Talking the cue from a Bangladesh court that sentenced top ULFA leader Paresh Barua to death in an arms haul case, India may also try the fugitive leader in absentia. Baruah, who leads a faction of ULFA and is opposed to talks with the Indian government, was given death sentence in absentia in a case in which 10 trucks containing 4,000 weapons were seized.
Under Section 339 B of the Code of Criminal Procedure, 1898 an accused can be tried in absence, an official said. The Ministry of Home Affairs (MHA) is set to approach the Ministry of Law and Justice to examine legalities if this section is invoked against Baruah.
Barua, against whom a red-corner notice has been issued by Interpol since 1997, is wanted in several cases of terrorism, smuggling and murder in India.
“There are several cases pending against Barua in India, even the criminal procedure act has the provision to try an accused in absentia. We are examining all his cases and they might be put up for trial if the Law Ministry gives the go ahead,” said a home ministry official.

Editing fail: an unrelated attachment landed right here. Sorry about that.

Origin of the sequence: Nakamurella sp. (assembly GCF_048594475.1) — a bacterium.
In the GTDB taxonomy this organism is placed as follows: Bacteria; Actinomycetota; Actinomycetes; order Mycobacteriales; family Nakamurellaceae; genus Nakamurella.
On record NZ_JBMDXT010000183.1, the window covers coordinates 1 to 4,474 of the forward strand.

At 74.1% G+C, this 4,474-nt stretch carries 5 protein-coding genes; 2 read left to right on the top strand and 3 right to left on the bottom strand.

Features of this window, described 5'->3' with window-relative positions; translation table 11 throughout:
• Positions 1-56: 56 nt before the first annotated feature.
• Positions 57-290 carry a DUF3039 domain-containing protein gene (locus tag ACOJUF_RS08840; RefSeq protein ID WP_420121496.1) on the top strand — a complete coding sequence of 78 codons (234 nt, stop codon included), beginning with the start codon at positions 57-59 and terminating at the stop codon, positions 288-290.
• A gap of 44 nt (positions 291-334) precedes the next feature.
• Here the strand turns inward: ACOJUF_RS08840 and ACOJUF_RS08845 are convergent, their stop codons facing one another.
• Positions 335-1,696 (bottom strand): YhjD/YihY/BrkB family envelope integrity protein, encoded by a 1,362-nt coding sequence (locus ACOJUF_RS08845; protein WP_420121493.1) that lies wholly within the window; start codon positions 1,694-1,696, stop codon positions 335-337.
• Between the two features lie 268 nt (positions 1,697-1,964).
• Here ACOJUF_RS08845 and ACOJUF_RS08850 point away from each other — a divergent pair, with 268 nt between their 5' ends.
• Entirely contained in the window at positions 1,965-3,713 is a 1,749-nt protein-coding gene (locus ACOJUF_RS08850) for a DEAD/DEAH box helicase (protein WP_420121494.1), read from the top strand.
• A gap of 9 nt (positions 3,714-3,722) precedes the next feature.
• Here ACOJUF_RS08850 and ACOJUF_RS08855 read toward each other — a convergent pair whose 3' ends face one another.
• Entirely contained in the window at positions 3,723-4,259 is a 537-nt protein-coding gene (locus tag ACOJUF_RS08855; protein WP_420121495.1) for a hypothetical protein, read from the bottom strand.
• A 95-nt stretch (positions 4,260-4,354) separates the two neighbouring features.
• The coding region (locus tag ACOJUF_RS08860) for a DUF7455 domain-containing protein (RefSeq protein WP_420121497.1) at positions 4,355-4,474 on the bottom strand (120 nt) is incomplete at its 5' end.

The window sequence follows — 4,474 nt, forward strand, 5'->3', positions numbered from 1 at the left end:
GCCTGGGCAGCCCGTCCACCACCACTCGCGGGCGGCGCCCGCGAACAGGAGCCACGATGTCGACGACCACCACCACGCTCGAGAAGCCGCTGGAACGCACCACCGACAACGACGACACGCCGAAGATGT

The verdict in Bangladesh came nearly a decade after seizure of weapons destined for ULFA hideouts in northeast India through Bangladesh territory. ULFA for long has had bases in Chittagong area.
According to intelligence agencies, Baruah is hiding in Myanmar and has a base in China where he stayed for sometime under a fake Bangladeshi passport.
“He continues to have a strong extortion racket in Assam and is pumping in explosives and arms to insurgent groups in the Northeastern part of the country. The criminal cases pending against him have to be taken to a logical conclusion so that if at all he is caught or extradited his fate will be sealed here,” said the official.